Most observers believed that Saudi Arabia’s role on the Security Council could increase pressure on the organization to address the crisis in Syria, the Iranian nuclear program, and the Israeli-Palestinian dispute. But in declining the seat, Saudi officials run the risk of undermining the influence of the country more broadly. As one observer put it, “This is very bad for the image of the country. It’s as if someone woke up in the night and made this decision.” It’s clear that the decision could only have been made at the highest levels, likely requiring the direct approval of King Abdullah himself. Winning the seat required more than two years of diplomatic maneuvering and courting of support in the United Nations General Assembly. But in doing so, Saudi Arabia was also forced to move away from its preferred diplomatic style of discrete negotiation.

What do you think? Did Saudi Arabia make a mistake in declining the UN Security Council seat? Or does the move give the Saudi government greater leeway in addressing issues of concern to it? Take the poll or leave a comment below and let us know what you think.

Is a Counter-Revolutionary “Concert of Arabia” Rising?

Saudi King Abdullah is pushing to form a coalition of Gulf monarchies that can contain the chaos of the Arab Spring.

Nearly 200 years after the Concert of Europe, is history repeating itself with the rise of a Saudi-led Concert of Arabia?

In 1815, in fearful reaction to the power of France and the democratic yearnings unleashed by the French Revolution, the great powers of Austria, Prussia, Russia, and the United Kingdom formed the Concert of Europe. The Concert was intended to contain France after the defeat of Napoleon, but it was held together by a shared desire (particularly on the part of Russia, Prussia, and Austria) to contain democratic aspirations and maintain monarchic rule.  In fact, these three conservative eastern monarchies formalized their mutual interest in stopping revolution through the Holy Alliance.  In his book Diplomacy, Henry Kissinger argues that it was combination of perceived threat (from France) and shared values (anti-democratic sentiment) that held the alliance together.  One might point to the Cold War-era bloc of Western democracies as another example of an alliance held together both by a shared threat (the Soviet Union) and shared values (anti-Communism). 

Fast-forward 200 years.  Saudi Arabia is pushing for a union of Middle Eastern monarchies to contain the fervor of the Arab Spring: “Saudi Arabia’s rulers fear that the contagion of popular revolt could reach their country’s borders and stir its own disenfranchised citizens and residents, including dissidents, members of minority groups and foreign workers, analysts said. ‘They don’t want the spirit of our uprising to reach their shores,’ said Sayed Hadi al-Mosawi, a Bahraini opposition politician.”  Saudi Arabia is worried not merely about democracy but about the rise of Iran and the power of its Shiite allies in places like Bahrain and Syria.  You can read more about Saudi Arabia’s “counter-revolution,” going back to last summer, here.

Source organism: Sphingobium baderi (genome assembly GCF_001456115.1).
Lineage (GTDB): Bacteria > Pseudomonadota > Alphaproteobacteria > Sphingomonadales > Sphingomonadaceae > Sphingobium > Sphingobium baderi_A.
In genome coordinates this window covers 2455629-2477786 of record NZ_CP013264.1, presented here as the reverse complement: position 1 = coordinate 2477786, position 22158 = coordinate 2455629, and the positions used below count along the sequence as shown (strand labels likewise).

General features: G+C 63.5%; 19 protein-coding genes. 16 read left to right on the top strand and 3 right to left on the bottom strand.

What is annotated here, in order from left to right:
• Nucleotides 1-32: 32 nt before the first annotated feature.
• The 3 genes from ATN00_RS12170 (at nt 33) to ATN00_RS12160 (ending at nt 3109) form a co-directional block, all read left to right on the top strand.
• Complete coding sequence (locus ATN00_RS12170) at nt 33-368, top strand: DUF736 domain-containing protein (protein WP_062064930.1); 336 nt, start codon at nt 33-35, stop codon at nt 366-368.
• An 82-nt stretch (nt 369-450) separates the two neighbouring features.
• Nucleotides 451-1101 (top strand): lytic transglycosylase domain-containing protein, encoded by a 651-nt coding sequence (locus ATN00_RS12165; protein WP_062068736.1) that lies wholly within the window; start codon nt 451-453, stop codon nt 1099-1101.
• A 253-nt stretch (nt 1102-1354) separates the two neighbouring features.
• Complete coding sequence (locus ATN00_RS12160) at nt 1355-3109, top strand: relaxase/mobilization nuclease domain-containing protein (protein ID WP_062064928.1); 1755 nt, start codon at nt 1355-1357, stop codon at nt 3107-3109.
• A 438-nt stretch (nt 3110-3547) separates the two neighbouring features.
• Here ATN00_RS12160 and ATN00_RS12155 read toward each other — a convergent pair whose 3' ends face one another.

As discussed previously in this blog, this concern for maintaining stability and fear of the chaos the Arab Spring might unleash is a perspective shared by Western “realists.”  Does this put realists on the “wrong side of history,” or is their perspective a prudent one, given the unknowns associated with empowering popular movements (including the Muslim Brotherhood and more radical groups) in the Middle East?

Sunnis, Shiites, and the Arab Spring

Was Osama bin Laden a Sunni or Shiite Muslim? Can you identify the ruling sect in Iran, Iraq, Saudi Arabia, and Syria?

Today’s Formula 1 race in Bahrain occurred without incident, but many observers had feared violence would mar the festivities.  This is because Bahrain, like several other countries in the region, is experiencing ongoing unrest pitting anti-government protesters against the ruling authorities.  And, as in other Middle Eastern countries, this clash has broken down along sectarian lines, with Sunni Muslims and Shiite Muslims vying for power.

While some Western commentators speak broadly of the “Arab and Muslim world,” painting with such broad strokes obscures many of the differences that help to make sense of the politics of today’s Middle East.  A few examples:

* In Iraq, the Sunni minority (which was in power under Saddam Hussein) is now facing a resurgent Shiite majority which controls the parliament and much of the executive branch. This struggle involves political competition and violence, although one commentator argues much of the violence is really about jihadism rather than sectarianism.